Group exercise feedback
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In groups of 4 (or 5 if necessary ) 1 client, 1 counselor, 2 observers per “round” Observers: Use feedback form provided Stay out of line of sight of counselor Be honest and respectful

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Group exercise: feedback

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Group exercise feedback

In groups of 4 (or 5 if necessary)

1 client, 1 counselor, 2 observers per “round”

Observers: Use feedback form provided

Stay out of line of sight of counselor

Be honest and respectful

Client: discuss one of the following scenarios: how you chose your current job, a trip you took, your relationship with a friend, a mild problem or concern

Counselor: Be natural, don’t stress over what you say or do

Use questions, minimal encouragers, and paraphrases

Each session will be 5 minutes, then rotate so everyone plays all roles & observes (please change scenarios every round)

Discuss feedback immediately after each session ends

Group exercise: feedback

Chapter seven

Chapter Seven

Reflecting Feelings

Emotional intelligence

Emotional Intelligence

  • “The ability to monitor one’s own and other’s feelings and emotions, to discriminate among them, and to use this information to guide one’s thinking and action”

  • Most people in this field naturally have emotional intelligence

  • Being able to recognize feelings in others, then verbally reflect them is a special skill

Reflecting feelings

Reflecting Feelings

  • Shows client you recognize their feelings & how it affects them

  • Listen & then express in your own words the emotions stated or implied by client

  • Clients become aware of emotions surrounding topic

  • May not have been conscious of feelings- or felt they shouldn’t have those feelings

  • Brings clients to deeper levels of disclosing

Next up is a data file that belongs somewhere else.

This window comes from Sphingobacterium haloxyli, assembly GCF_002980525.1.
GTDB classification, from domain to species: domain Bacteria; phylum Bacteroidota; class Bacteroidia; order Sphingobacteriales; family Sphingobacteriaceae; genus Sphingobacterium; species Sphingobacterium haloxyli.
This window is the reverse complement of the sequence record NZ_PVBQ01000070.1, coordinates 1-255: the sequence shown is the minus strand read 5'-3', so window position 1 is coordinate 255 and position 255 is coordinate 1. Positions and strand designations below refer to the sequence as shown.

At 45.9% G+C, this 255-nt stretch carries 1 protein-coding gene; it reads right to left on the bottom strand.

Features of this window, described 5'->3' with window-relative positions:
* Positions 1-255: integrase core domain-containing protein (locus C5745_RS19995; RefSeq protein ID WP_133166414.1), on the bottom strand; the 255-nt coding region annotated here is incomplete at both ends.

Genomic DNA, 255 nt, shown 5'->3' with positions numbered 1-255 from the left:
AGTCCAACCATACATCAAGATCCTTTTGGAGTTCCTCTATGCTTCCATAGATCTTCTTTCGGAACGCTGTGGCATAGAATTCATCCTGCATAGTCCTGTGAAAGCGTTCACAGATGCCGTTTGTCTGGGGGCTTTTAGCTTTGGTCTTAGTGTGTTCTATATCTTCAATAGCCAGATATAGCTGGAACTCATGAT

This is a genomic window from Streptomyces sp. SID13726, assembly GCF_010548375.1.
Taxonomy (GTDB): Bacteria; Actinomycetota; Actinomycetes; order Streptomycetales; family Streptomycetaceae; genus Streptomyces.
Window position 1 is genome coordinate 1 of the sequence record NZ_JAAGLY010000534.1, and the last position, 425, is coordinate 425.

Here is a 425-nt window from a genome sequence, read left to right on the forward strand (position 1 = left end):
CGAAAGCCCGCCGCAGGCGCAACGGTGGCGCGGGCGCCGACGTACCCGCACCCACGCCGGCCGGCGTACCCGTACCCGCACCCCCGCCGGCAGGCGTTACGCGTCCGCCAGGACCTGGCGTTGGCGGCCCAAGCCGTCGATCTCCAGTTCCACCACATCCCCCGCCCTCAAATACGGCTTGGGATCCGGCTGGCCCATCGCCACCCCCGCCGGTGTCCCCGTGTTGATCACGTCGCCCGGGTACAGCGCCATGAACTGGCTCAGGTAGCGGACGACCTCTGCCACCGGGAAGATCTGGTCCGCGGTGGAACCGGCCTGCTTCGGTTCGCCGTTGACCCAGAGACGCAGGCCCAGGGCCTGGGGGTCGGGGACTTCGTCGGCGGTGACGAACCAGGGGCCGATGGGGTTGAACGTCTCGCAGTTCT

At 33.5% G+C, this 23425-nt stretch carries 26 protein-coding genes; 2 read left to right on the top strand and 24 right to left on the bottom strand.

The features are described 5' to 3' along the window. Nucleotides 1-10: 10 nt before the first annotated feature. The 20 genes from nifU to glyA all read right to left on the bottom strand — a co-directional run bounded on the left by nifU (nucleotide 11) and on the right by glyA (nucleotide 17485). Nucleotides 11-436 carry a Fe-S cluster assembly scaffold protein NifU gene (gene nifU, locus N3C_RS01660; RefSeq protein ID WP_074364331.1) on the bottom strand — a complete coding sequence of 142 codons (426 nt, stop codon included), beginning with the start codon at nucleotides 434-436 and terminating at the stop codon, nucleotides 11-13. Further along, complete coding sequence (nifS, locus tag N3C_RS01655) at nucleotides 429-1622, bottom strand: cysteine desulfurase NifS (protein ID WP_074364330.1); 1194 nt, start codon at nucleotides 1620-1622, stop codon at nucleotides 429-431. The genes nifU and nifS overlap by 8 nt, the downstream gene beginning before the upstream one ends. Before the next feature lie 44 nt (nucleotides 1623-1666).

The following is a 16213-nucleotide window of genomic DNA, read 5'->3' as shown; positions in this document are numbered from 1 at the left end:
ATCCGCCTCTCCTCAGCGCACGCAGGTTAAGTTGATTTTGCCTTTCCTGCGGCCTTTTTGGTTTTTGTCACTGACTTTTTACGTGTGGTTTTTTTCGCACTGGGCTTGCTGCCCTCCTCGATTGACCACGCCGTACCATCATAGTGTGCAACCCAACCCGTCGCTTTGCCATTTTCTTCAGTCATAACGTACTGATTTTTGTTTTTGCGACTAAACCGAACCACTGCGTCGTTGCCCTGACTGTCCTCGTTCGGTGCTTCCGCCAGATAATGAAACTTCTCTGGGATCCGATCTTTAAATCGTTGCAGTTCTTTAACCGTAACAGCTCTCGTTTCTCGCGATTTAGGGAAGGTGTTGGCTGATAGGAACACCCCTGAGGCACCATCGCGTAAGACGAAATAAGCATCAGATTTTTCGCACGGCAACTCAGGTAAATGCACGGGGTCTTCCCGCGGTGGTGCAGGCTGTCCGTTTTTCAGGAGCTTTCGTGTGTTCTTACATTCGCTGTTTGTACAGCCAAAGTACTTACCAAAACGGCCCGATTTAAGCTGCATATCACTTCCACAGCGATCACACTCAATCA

• Clients more likely to report feelings in future

  • Even if not 100% accurate- client can correct you

  • Many clients underdisclose – allows them to open up

  • Deepens therapeutic relationship

  • Brings on feelings of relief for client

Group exercise feedback


  • Beginning helpers can rely on reflections – supportive counseling

  • Clients feel more in control when feelings are labeled

  • Can help normalize their emotions when labeled by you

Difficulties in reflecting feelings

Difficulties in Reflecting Feelings

  • Must learn to hear the unexpressed emotions

  • Counselors can guess/ play a hunch – they can correct you

  • Culture and Gender affect expressing emotions

  • ???

  • Families whose message is “don’t let anyone see your feelings”

  • What emotions are “bad” or “good” for men vs. women?

How to reflect feelings

How to Reflect Feelings……………..

Group exercise feedback

  • First: Identify the feelings they are expressing

  • Second: Verbally reflect back to them as a statement-not question

  • Listen to each other during role-plays

  • Don’t jump in too soon with a feeling reflection

  • Imagine how the other person feels- then label it

  • Don’t imagine how YOU would feel- become the client

  • Pay attention to nonverbal clues too- not just words

Identifying feelings

Identifying Feelings

  • Joy

  • Sad

  • Anger

  • Guilt/Shame

  • Fear

  • Disgust

  • Surprise

  • Interest/Excited

  • Weakness

  • Strength

Formula for reflecting feelings

Formula for Reflecting Feelings

  • Two forms:

  • 1) “You feel ____________” or “must have been____”